Five months of renting from a Mountie accused of bullying his tenants left one of them so distraught, she sought treatment for depression.
Ginia Demyen finished her testimony on Tuesday in the trial of RCMP Const. Hoa Dong La, 47, who is charged with extortion, criminal harassment and mortgage fraud in relation to five different properties in Innisfail, Bowden and the surrounding area.
La, who is on paid leave and not being held in custody, is being tried in Red Deer Court of Queen’s Bench before Justice David Gates. La works in Calgary and lives in Airdrie.
Questioned by Crown prosecutor Leah Boyd, Demyen testified that she was so afraid of La, she would not give him a forwarding address and went into hiding for two years after leaving the Bowden-area acreage she and her partner, Jason Bell, had rented from him during the late winter and early spring of 2004.
Demyen said she and Bell were under “constant harassment” from La, who would park in their yard, enter the property without giving advance notice, threaten that harm would come to their animals and who served them with more than a dozen eviction notices.
Following a meeting mediated by the Alberta Landlords and Tenants board that February, an agreement was struck which would allow Demyen and Bell to break the terms of their lease and vacate the property on July 31.
It included provisions requiring La to return their damage deposit and pay $400 in living expenses as prescribed at the time under the Landlords and Tenants Act.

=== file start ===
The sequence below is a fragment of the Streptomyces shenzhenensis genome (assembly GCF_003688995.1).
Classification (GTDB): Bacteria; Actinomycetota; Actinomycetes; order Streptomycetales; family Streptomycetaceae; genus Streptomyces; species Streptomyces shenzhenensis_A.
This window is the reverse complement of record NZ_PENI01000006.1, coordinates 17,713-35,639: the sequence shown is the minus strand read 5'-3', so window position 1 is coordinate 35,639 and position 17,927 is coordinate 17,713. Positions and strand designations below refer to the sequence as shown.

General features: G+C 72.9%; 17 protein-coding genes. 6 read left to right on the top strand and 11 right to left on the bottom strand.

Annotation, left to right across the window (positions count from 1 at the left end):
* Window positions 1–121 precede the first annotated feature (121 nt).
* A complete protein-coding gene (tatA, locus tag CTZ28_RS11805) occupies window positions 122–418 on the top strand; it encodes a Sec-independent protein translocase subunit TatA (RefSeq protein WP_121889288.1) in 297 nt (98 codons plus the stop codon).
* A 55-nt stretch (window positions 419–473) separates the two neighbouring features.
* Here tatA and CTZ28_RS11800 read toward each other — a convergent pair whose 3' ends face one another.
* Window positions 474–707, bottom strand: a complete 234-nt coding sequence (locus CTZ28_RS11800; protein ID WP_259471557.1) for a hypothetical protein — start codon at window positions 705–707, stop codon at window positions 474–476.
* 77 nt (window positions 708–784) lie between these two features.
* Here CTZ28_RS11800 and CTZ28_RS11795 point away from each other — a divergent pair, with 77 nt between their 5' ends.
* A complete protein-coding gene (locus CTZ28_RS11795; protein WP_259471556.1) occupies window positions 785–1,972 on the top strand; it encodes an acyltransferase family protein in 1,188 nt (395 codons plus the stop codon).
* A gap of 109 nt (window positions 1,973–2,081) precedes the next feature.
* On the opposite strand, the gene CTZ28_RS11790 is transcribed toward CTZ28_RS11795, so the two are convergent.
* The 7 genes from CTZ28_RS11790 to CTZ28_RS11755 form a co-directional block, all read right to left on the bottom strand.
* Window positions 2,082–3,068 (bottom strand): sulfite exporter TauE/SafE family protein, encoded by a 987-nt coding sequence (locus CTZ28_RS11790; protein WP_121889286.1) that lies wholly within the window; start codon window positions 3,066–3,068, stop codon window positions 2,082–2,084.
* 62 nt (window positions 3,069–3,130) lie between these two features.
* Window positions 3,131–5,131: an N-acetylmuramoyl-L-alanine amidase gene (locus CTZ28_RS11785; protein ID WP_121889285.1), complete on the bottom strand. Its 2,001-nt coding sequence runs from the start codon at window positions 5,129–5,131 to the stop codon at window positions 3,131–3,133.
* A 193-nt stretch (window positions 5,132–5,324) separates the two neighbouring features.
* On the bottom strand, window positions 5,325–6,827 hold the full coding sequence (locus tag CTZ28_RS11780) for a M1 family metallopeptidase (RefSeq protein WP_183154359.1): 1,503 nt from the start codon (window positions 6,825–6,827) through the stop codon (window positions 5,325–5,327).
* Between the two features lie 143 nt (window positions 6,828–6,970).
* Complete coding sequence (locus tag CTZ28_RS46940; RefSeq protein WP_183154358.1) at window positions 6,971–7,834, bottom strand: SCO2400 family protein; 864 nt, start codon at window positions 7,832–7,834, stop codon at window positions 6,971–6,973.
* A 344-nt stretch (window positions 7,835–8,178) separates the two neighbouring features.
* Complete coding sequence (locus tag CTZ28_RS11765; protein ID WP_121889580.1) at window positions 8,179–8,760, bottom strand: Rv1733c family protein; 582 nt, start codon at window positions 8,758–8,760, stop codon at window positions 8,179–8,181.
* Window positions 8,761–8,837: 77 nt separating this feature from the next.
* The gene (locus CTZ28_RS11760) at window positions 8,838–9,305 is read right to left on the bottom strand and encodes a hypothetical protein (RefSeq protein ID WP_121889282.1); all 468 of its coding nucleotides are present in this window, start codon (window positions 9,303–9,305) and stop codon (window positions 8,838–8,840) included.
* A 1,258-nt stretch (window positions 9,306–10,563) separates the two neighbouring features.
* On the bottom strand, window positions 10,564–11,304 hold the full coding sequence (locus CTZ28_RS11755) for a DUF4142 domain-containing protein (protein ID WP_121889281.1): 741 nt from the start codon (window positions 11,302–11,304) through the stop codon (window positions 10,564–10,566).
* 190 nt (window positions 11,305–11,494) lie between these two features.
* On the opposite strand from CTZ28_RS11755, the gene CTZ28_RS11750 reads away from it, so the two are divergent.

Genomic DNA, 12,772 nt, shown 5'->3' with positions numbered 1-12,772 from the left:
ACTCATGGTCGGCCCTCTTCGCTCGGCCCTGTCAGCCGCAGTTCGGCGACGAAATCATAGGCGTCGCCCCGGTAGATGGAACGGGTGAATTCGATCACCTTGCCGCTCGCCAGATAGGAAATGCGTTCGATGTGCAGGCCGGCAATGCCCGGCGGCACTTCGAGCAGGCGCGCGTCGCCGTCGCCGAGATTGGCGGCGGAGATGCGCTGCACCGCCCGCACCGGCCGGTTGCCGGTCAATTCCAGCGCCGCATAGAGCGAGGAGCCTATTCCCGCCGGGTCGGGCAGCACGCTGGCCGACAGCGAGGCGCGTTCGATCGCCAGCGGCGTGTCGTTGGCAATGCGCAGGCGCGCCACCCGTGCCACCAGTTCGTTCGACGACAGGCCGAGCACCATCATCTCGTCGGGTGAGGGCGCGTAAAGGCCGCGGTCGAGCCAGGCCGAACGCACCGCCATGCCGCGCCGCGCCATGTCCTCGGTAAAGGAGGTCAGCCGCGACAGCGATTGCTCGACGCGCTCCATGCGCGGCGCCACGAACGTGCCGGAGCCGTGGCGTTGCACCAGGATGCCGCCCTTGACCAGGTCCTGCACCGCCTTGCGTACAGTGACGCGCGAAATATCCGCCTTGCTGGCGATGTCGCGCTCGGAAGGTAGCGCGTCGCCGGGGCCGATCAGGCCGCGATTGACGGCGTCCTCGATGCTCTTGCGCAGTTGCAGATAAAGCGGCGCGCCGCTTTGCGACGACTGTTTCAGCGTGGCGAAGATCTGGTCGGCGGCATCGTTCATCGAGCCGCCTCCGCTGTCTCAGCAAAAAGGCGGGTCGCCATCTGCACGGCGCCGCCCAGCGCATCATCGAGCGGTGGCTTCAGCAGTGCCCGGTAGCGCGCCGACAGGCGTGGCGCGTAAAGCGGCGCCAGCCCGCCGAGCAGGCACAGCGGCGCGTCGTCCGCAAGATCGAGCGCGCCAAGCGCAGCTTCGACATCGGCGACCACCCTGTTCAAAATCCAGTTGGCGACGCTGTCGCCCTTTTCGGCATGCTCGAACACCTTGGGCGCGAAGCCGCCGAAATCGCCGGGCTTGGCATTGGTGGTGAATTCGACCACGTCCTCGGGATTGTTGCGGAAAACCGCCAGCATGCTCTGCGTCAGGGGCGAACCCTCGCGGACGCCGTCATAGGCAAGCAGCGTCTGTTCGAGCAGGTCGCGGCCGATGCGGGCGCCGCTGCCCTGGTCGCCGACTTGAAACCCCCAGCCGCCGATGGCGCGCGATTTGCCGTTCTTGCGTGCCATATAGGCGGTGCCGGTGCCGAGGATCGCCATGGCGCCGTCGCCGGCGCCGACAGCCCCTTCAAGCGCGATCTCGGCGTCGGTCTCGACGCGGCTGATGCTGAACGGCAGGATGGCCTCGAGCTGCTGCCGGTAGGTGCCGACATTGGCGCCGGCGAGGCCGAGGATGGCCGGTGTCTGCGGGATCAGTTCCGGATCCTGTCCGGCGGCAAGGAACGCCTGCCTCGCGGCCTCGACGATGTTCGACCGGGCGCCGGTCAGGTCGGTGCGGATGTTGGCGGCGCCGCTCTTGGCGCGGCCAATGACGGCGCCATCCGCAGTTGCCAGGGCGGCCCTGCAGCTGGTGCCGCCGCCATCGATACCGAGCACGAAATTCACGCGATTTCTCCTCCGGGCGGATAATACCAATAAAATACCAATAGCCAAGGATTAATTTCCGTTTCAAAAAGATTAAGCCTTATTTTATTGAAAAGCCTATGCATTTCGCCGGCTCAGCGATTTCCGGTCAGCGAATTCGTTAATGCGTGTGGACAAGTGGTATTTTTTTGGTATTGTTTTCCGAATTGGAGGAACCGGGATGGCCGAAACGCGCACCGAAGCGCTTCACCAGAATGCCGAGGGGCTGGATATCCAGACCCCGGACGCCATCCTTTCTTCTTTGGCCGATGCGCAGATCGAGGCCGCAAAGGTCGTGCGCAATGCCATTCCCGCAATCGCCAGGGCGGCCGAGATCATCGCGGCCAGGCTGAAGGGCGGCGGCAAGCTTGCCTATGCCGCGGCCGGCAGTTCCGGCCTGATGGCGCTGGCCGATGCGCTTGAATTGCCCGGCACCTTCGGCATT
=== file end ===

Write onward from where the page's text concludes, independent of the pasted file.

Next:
However, La was “very upset” afterward and the harassment continued, Demyen testified.
“He was trying to find some way to get rid of us,” she said.
Her fears escalated when she came home one day to find her dog missing from the yard, where it had been tied to a dog house and when La threatened to either destroy or remove her horses.
Demyen said she and Bell led the horses to a neighbouring property after coming home to find a notice from the Alberta SPCA posted on one of the doors to the house.
She spoke with the officer who posted the notice and was told that her horses could be in danger.
Earlier on, she and Bell were also told they would have to pay for reconnection fees and the damages to an electrical cable after a grass fire that started on the property while they were both away.
Neighbours had called the fire department, but Demyen and Bell had not seen the damage because they were not at home during daylight hours.
More trouble erupted when La discovered that Demyen had struggled with an unusually high electrical bill at the end of April because she had not submitted meter readings.
Demyen testified that La had the Central Alberta Rural Electrification Association cut the power off early in May, and then brought a couple of men out to remove the firewood that was her and Bell’s only source of heat.
There was enough firewood to cover the bed of a truck, of which half belonged to La while she and Bell had put up the remainder, she said.
Demyen testified that La followed their convoy of vehicles on May 17 when she and Bell moved out with help from her uncle and parents.
She said she hid out until November of 2006, when Cpl. Peter Le Blanc of the Sundre RCMP came to speak with her about her dealings with La.
She was later contacted by another of La’s tenants, who was planning to sue him for damages.
Demyen said she declined to participate in the proposed lawsuit, but had attempted to seek $28,000 in restitution from La, including five months rent, damage deposit and personal damages including the depression she suffered and the resulting impact on her marks in college.
She did not pursue the application because she couldn’t afford it.
La’s trial, expected to last four weeks in total, has been adjourned until Monday.